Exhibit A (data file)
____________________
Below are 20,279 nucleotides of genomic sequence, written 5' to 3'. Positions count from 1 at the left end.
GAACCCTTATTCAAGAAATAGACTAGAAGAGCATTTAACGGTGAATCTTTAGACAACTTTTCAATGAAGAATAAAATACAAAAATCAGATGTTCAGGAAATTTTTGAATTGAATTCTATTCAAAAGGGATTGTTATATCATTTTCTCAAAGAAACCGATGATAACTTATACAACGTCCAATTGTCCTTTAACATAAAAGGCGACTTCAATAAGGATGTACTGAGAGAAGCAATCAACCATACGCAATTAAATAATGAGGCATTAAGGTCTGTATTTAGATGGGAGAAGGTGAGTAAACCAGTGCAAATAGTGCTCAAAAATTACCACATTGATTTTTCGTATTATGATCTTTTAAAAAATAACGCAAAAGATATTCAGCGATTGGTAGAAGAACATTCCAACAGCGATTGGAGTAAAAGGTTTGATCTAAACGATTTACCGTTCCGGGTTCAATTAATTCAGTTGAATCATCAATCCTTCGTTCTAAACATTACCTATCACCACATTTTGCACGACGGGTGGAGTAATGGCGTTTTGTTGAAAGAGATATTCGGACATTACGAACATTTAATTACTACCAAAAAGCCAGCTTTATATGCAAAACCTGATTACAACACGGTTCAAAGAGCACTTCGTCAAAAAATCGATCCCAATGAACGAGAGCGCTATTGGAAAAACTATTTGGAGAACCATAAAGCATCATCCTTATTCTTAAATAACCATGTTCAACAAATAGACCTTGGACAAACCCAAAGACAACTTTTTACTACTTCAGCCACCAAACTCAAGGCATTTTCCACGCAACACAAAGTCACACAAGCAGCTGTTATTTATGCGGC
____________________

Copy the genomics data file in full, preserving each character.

Below are 20,279 nucleotides of genomic sequence, written 5' to 3'. Positions count from 1 at the left end.
GAACCCTTATTCAAGAAATAGACTAGAAGAGCATTTAACGGTGAATCTTTAGACAACTTTTCAATGAAGAATAAAATACAAAAATCAGATGTTCAGGAAATTTTTGAATTGAATTCTATTCAAAAGGGATTGTTATATCATTTTCTCAAAGAAACCGATGATAACTTATACAACGTCCAATTGTCCTTTAACATAAAAGGCGACTTCAATAAGGATGTACTGAGAGAAGCAATCAACCATACGCAATTAAATAATGAGGCATTAAGGTCTGTATTTAGATGGGAGAAGGTGAGTAAACCAGTGCAAATAGTGCTCAAAAATTACCACATTGATTTTTCGTATTATGATCTTTTAAAAAATAACGCAAAAGATATTCAGCGATTGGTAGAAGAACATTCCAACAGCGATTGGAGTAAAAGGTTTGATCTAAACGATTTACCGTTCCGGGTTCAATTAATTCAGTTGAATCATCAATCCTTCGTTCTAAACATTACCTATCACCACATTTTGCACGACGGGTGGAGTAATGGCGTTTTGTTGAAAGAGATATTCGGACATTACGAACATTTAATTACTACCAAAAAGCCAGCTTTATATGCAAAACCTGATTACAACACGGTTCAAAGAGCACTTCGTCAAAAAATCGATCCCAATGAACGAGAGCGCTATTGGAAAAACTATTTGGAGAACCATAAAGCATCATCCTTATTCTTAAATAACCATGTTCAACAAATAGACCTTGGACAAACCCAAAGACAACTTTTTACTACTTCAGCCACCAAACTCAAGGCATTTTCCACGCAACACAAAGTCACACAAGCAGCTGTTATTTATGCGGC